Now is not the time, though. Book that time on book-launch-day-plus-100. Part of your launch planning should involve mapping out ways to leverage your launch momentum, follow up with new opportunities, and analyze and measure the results of your launch.

Here’s where online advertising opportunities such as Facebook and Instagram ads can maintain the launch momentum. Nonfiction books are also well-suited for campaigns on sites like LinkedIn.

This is not the time to pull back on efforts or spending. Use the energy and buzz you’ve generated to open more doors.

Maybe most importantly, take the time to personally thank everyone who contributed to or supported your launch. You couldn’t have done it without them.

8. Don’t forget to write a great book

I probably should have mentioned this much earlier. It’s a very hard truth, but sometimes it’s not the launch, it’s the book, that fails.

I can’t compile this long list of Do’s and Don’ts of book launches without mentioning this obvious deal-breaker.

If your book stinks, there aren’t enough tips and tricks in the world that will make your launch a success.

Even if your writing is top-notch, there are other ways to crash this launch party before it gets off the ground. For instance, you can:

If there are quality issues with your cover design, editing, layout or even the story itself, you are much better off delaying your launch until you can deliver the highest-quality book you can muster.

On the other hand, never let PERFECT get in the way of GREAT. When the time is right — and you’ve worked with professionals to ensure a great result — you need to be able to pull the trigger.

9. Don’t forget, hard work is required for a successful book launch

Everyone wants to make their lives easier. Technology often allows that. Shortcuts that free up time or money and allow you to grow your writing career are worth pursuing.

But there are darned few shortcuts or hints I can offer to lessen the workload of this very important event. Well, wait: I thought of one. Do you have Oprah’s number on your cellphone?

If not, get ready for six months of details, details, and more details. This can be where your definition of a successful book launch can get skewed for all the blood, sweat, and tears. Expecting a best-seller or an instant hit, especially with your first book or with “part-time” effort, is just not realistic.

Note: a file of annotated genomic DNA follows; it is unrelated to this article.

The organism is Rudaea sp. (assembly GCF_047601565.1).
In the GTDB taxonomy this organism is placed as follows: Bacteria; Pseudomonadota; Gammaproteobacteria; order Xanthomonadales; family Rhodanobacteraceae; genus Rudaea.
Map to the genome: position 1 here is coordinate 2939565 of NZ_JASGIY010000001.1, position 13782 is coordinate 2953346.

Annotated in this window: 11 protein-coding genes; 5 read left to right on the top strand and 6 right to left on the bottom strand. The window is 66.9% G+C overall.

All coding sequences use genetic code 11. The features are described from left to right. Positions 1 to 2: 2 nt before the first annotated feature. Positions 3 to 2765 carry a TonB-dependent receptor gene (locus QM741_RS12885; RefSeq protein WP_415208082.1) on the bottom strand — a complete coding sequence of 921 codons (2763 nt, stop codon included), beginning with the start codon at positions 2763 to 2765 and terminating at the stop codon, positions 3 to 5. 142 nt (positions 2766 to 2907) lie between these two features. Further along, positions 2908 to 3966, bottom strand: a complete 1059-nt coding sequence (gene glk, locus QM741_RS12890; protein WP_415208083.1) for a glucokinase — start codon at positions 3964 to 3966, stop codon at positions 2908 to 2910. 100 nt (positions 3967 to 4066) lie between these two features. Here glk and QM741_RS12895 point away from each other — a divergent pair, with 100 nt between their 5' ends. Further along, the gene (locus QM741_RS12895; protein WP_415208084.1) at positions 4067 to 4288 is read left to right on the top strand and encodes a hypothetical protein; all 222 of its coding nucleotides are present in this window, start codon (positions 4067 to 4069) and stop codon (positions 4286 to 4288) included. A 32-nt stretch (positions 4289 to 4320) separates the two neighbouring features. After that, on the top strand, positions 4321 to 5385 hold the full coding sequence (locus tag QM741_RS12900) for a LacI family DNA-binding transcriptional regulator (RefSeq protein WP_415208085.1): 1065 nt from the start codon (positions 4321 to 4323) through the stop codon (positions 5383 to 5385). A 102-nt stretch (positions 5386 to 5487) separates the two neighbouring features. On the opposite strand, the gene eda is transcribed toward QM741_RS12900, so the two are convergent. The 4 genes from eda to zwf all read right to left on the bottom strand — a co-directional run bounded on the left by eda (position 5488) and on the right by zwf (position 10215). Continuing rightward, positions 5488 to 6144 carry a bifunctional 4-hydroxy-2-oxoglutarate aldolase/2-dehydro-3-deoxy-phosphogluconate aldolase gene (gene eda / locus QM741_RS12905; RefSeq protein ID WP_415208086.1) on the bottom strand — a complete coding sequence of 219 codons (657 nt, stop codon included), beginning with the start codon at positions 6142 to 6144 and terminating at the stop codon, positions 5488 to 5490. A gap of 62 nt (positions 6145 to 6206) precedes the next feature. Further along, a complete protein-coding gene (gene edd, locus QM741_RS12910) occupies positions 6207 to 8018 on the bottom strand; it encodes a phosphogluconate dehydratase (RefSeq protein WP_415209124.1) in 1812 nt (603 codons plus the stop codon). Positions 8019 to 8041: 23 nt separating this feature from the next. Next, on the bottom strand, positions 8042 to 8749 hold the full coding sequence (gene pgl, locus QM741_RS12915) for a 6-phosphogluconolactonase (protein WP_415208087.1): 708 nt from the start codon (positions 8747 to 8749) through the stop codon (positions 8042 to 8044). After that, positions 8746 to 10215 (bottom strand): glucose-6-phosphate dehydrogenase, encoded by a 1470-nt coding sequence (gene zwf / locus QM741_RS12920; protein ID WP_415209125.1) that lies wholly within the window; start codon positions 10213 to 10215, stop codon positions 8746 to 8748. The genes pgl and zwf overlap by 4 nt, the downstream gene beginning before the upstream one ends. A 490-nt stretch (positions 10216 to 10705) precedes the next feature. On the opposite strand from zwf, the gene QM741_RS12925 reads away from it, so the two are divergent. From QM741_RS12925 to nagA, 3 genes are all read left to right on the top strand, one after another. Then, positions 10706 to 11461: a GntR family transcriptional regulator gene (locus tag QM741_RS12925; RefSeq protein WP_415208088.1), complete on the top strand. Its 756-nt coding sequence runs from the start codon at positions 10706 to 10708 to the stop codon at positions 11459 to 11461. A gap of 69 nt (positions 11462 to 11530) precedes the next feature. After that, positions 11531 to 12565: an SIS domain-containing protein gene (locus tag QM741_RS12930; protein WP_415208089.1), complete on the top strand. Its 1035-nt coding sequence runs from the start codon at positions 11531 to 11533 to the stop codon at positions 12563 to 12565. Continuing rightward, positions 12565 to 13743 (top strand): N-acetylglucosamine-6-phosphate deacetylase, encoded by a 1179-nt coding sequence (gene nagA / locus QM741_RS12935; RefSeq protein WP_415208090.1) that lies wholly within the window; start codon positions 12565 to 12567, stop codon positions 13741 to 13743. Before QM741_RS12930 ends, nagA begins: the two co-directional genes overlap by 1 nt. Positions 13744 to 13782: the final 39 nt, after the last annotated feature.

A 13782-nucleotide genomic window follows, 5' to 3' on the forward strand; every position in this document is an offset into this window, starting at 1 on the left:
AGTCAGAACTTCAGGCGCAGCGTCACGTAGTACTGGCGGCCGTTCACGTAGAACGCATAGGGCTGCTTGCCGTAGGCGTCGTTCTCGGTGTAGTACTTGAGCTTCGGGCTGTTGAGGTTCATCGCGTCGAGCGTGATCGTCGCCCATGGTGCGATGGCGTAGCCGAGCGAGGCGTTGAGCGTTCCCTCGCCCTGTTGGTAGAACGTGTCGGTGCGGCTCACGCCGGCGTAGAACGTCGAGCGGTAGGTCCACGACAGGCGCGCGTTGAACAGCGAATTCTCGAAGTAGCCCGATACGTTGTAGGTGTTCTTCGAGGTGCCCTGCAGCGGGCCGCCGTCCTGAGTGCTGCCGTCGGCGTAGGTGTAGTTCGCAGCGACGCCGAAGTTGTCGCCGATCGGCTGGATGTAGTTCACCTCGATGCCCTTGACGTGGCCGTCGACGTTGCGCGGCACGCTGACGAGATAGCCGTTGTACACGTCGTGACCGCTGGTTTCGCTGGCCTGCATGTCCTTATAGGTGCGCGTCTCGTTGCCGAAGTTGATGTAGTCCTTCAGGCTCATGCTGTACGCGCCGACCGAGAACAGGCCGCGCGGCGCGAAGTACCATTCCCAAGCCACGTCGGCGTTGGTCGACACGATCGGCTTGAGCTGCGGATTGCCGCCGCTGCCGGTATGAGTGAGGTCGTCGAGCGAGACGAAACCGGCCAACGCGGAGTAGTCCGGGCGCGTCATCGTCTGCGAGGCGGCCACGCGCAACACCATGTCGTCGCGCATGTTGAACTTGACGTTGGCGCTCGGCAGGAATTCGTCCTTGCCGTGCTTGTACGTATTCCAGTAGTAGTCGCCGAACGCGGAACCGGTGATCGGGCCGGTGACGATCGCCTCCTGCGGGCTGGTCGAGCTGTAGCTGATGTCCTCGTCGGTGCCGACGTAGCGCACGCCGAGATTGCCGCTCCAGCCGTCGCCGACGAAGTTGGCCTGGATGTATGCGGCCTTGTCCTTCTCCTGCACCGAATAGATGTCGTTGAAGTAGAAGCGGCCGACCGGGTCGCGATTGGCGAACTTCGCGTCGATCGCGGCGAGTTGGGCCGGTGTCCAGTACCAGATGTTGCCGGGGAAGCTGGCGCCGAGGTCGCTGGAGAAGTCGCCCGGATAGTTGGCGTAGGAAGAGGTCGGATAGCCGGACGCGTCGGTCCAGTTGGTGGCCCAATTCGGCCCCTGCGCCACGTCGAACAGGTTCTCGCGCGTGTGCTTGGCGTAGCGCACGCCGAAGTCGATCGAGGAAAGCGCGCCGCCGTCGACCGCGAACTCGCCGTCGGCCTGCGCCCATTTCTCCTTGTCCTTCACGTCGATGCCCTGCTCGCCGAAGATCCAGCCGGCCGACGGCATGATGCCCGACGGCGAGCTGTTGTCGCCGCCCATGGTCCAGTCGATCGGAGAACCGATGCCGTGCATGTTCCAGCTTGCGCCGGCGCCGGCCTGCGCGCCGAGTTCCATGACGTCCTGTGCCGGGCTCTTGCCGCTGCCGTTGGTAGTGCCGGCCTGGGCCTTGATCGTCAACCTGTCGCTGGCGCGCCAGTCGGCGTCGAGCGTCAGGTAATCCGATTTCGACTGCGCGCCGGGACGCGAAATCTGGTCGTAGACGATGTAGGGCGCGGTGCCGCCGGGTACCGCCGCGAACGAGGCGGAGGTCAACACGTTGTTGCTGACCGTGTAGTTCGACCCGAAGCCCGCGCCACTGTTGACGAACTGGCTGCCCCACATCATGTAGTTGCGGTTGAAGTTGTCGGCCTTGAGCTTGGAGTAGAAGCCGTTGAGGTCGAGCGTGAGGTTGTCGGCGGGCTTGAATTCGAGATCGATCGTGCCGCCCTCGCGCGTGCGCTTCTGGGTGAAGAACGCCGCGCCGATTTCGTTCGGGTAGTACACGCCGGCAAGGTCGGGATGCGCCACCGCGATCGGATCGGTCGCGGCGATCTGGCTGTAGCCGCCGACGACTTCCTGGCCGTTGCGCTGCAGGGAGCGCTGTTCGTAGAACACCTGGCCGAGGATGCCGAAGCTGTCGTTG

It’s easy for new writers to lose focus because they’re looking for a short-term gain instead of looking for long-term growth for their careers. You’ve got to accept that you’re building a business around your writing and your priority should always be focused on results in terms of years — maybe decades — of efforts.

There are very few people who have enjoyed true overnight success in the publishing marketplace. But there are thousands of successful self-published authors who understand that publishing is a marathon event. For many it’s a lifelong pursuit. Success is earned over the long game.

Keep things in context: An effective book launch should give you a boost, but it should also tie into a long-term campaign that seeks to earn money and a fanbase over years, not weeks or months.

10. Don’t forget the very best by-product of a great book launch

This one might not be obvious until the days following the big event. What I’ve learned is that many authors experience another kind of takeaway from a great launch:

Motivation to write more books!

All the adrenaline that’s still flowing through your veins should be directed towards your fingertips by way of your creative brain. Use the positive vibes and emotion to power your way through chapter one of your next book.

It’s a stone-cold hard fact: Authors who have a sizable backlist of books are more successful than the writers with a single edition to their name. Not only do readers have a book to click through to after they finish the first, the chances that someone will stumble upon your work go up exponentially when you have more “points of contact.”

The more books you have, the more likely someone will discover you. Then you can start planning for book launch #2!


Read the entire series!
Step #1 To Finding Your Readers: Make The Best Book You Can
Start Promoting Your Book Now!
Planning And Capitalizing On Your Book’s Pre-Sale
The Basics Of Print On Demand (and how POD changed publishing)
The “Do’s” Of Planning A Book Launch
10 Book Launch Don’ts
Harness Social Media To Sell Books

Free BookBaby Catalog - Your path to publishing

2 COMMENTS

  1. Thanks Steve, for this helpful read on launching a book. I have two books published. Sales are minimal. I really thought my writing days were finished. Two books just won’ build the following I’m seeking.
    I love to write, but the promotion process is dis-heartening, to say the least.
    I appreciate your newsletters.
    Thank you.